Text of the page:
Spring '97To order a copy of our Spring 1997 issue, send a check for $6 for
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Cover Story: Home & Garden '97 Hornell's 'Mum
Man' says "Treat your garden like a baby" by Terry L. Clark
Everything from cactus to sunflowers, lilies to vegetables, and roses to rhododendrons
flourish under his care.
Out with the immigrants! by Cynthia
Non-native plants, like quackgrass and crabgrass, burdoch and thistle,
once performed a function. Now they're often considered pests.
the little house in the woods by Georgia Mullen
A retired West Irondequoit
teacher turns a Yates County century farmhouse , abandoned for 30 years, into
a darling country cottage.
Landscaping in harmony with nature
by Georgia Mullen
Follow four simple rules to guarantee that landscape
trees and shrubs flourish.
Historic Preservation by Joan Merkel
Preservation consultant Peter Belden Trieb works to change people's
thinking about old buildings.
Open Door by Publisher Corrin Strong
The groundhog was right! Restoring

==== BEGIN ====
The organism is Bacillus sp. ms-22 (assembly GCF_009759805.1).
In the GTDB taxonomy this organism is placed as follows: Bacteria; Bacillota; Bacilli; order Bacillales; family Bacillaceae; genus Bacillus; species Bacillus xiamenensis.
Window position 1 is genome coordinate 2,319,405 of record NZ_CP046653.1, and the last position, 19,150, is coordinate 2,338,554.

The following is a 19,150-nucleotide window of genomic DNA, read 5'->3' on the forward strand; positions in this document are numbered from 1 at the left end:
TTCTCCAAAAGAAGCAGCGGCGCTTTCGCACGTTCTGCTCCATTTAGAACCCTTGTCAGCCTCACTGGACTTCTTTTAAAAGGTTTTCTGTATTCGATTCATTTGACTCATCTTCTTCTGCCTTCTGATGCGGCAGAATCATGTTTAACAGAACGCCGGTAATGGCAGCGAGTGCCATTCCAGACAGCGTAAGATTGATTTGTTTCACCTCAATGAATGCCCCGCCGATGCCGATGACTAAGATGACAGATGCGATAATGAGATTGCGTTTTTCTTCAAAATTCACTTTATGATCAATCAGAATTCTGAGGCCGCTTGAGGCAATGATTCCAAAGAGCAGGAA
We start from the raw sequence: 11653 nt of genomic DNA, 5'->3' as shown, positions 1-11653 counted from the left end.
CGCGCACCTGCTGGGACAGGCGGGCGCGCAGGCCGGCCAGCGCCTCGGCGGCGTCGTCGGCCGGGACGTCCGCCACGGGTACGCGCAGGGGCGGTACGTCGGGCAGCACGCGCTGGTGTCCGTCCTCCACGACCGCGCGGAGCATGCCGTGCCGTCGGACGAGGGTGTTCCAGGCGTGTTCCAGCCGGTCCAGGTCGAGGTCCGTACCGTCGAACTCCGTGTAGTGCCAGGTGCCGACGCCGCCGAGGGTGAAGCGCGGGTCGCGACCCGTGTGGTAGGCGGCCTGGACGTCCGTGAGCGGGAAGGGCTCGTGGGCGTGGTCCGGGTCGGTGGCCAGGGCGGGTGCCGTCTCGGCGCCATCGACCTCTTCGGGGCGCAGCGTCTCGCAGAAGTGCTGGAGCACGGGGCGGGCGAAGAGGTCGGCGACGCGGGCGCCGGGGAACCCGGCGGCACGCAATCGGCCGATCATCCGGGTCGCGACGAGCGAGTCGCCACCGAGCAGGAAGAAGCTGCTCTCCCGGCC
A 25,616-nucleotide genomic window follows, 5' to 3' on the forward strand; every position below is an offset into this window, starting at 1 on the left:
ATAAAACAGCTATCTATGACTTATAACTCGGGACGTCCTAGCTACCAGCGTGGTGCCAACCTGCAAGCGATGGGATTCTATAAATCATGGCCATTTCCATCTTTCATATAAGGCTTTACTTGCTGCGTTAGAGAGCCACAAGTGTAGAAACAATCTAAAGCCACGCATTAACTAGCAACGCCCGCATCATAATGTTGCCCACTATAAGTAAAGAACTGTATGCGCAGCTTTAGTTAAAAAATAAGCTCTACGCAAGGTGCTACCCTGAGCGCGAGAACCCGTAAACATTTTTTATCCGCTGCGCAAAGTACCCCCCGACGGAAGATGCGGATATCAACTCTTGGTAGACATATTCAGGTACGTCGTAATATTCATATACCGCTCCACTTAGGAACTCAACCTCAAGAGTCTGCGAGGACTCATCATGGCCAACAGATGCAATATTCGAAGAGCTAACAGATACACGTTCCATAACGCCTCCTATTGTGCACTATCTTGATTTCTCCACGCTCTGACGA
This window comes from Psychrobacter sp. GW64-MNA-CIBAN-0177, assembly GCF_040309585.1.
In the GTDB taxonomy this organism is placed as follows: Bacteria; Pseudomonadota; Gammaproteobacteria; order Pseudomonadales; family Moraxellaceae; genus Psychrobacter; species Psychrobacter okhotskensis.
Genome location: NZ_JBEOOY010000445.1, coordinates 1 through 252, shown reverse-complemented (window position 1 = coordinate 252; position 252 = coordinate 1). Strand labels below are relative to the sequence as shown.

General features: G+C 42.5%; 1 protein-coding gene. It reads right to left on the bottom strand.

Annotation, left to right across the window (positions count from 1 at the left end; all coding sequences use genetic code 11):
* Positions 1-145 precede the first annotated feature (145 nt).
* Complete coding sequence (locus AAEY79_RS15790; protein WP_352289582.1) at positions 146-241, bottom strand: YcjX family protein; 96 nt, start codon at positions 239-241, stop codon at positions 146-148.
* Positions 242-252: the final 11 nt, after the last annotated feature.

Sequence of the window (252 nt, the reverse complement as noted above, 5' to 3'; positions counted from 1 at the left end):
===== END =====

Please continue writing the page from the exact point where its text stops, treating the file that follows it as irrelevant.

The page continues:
the Genesee Country concept .
Short Tracts by Editor Georgia
Readers respond to genealogy queries.
Sketches: Taking the long way around Canandaigua Lake
by Rich Gardner
Burdock and cold rain can't dampen this dedicated walker's enjoyment of soaring
turkey vultures, sunning box turtles and the sounds of cottages opening up for
History: The Linden Murders, part one by Georgia
No clues. No motive. No suspects. No trial. Someone got away with
the perfect crime in this tiny Genesee County hamlet.
Canandaigua by Dave Edney
The Chosen Place faces competing choices.
Destinations: Fossil Hunting by Susan Peterson
Country shorelines and outcroppings are good fossil-hunting sites.
Folks: T.M. Wright, master of the subtle fright by Mary Anne Donovan
British reviewers have called this Brighton novelist "the best ghost story
writer alive today."
For Art's Sake: Vincent Massaro's garden
of metaphors by Michael Lasser
This Rochester sculptor's garden art
depends on found objects, particularly a large amount of tree debris.
Home Away from Home: Naples Valley B&B by Marci Diehl
had one Swiss call his mother from my deck and say, 'I'm standing in the Switzerland
of the U.S.'" claims innkeeper Nadina Stevens.
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